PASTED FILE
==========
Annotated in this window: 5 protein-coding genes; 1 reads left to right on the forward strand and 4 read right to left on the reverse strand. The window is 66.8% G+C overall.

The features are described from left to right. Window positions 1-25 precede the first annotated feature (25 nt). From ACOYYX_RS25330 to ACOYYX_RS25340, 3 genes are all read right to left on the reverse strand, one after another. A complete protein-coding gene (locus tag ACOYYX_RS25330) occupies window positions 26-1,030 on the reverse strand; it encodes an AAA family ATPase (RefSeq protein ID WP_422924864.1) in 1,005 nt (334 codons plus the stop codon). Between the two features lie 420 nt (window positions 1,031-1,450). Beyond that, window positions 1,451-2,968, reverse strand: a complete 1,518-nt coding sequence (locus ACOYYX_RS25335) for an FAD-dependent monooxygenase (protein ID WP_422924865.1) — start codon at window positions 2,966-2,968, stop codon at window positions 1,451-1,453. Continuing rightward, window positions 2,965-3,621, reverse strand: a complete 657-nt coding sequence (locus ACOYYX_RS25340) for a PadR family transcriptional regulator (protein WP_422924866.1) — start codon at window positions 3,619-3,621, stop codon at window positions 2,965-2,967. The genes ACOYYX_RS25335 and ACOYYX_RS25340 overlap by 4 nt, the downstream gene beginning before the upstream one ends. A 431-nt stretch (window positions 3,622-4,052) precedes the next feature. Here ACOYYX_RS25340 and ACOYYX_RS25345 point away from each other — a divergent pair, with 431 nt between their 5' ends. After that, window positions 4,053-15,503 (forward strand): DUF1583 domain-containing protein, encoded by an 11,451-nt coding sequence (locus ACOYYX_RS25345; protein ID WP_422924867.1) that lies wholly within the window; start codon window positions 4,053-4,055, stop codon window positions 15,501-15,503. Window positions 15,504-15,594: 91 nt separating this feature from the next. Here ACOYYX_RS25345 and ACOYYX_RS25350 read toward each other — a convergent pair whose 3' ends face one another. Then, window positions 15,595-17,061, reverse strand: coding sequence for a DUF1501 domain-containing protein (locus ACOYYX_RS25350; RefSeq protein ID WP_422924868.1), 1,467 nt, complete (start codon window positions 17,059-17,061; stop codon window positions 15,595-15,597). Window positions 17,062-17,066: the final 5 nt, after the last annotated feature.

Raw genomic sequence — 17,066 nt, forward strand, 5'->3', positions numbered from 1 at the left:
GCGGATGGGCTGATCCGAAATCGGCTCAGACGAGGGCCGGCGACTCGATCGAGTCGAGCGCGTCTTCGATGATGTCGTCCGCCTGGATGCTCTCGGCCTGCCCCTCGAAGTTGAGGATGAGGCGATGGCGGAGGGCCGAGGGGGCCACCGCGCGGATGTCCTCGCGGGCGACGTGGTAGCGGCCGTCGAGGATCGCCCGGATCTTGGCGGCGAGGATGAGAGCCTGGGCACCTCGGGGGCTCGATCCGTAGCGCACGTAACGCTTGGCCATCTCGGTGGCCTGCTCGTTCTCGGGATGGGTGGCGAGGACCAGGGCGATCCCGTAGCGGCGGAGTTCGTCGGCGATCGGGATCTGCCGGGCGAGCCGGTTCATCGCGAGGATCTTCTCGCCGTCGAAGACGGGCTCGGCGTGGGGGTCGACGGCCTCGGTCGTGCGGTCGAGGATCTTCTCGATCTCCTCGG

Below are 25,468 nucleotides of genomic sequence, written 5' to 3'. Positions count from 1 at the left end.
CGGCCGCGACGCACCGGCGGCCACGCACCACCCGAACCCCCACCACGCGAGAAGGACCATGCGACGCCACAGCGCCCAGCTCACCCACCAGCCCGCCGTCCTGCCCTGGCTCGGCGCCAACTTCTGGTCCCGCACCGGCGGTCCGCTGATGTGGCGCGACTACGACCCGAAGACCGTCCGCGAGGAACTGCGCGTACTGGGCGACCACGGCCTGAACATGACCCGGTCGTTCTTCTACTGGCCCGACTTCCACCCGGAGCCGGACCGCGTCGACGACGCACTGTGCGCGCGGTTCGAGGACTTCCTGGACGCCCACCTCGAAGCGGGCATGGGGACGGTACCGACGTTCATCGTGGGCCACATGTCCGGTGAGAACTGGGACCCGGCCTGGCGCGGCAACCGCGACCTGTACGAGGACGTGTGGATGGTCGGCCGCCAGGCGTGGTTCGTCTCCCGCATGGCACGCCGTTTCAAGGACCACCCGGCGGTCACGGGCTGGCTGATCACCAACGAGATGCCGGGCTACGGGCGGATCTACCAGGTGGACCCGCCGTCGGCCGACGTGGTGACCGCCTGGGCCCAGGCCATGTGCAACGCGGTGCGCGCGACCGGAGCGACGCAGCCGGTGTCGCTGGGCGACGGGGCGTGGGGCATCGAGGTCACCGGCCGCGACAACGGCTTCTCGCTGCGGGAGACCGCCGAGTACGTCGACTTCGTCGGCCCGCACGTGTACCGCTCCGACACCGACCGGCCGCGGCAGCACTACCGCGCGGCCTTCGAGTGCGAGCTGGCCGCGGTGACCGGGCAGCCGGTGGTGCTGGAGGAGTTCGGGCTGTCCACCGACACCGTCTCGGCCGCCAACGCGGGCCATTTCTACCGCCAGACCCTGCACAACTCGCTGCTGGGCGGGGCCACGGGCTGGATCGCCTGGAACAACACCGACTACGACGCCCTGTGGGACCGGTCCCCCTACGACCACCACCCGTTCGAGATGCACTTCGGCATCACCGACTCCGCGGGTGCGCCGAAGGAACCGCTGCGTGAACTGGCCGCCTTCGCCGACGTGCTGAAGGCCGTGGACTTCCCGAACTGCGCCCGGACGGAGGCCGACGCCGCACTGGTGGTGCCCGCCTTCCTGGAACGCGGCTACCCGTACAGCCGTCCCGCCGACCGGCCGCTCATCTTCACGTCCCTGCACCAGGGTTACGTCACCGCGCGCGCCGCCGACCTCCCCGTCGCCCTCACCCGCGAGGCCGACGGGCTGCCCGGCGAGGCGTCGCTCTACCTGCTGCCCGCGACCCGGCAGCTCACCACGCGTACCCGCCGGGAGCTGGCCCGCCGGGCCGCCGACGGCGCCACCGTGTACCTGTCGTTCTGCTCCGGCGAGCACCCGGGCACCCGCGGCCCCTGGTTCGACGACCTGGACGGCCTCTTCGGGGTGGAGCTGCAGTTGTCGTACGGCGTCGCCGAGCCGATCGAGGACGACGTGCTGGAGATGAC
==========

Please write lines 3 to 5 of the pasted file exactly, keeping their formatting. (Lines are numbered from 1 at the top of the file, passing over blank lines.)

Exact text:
Raw genomic sequence — 17,066 nt, forward strand, 5'->3', positions numbered from 1 at the left:
GCGGATGGGCTGATCCGAAATCGGCTCAGACGAGGGCCGGCGACTCGATCGAGTCGAGCGCGTCTTCGATGATGTCGTCCGCCTGGATGCTCTCGGCCTGCCCCTCGAAGTTGAGGATGAGGCGATGGCGGAGGGCCGAGGGGGCCACCGCGCGGATGTCCTCGCGGGCGACGTGGTAGCGGCCGTCGAGGATCGCCCGGATCTTGGCGGCGAGGATGAGAGCCTGGGCACCTCGGGGGCTCGATCCGTAGCGCACGTAACGCTTGGCCATCTCGGTGGCCTGCTCGTTCTCGGGATGGGTGGCGAGGACCAGGGCGATCCCGTAGCGGCGGAGTTCGTCGGCGATCGGGATCTGCCGGGCGAGCCGGTTCATCGCGAGGATCTTCTCGCCGTCGAAGACGGGCTCGGCGTGGGGGTCGACGGCCTCGGTCGTGCGGTCGAGGATCTTCTCGATCTCCTCGG

Below are 25,468 nucleotides of genomic sequence, written 5' to 3'. Positions count from 1 at the left end.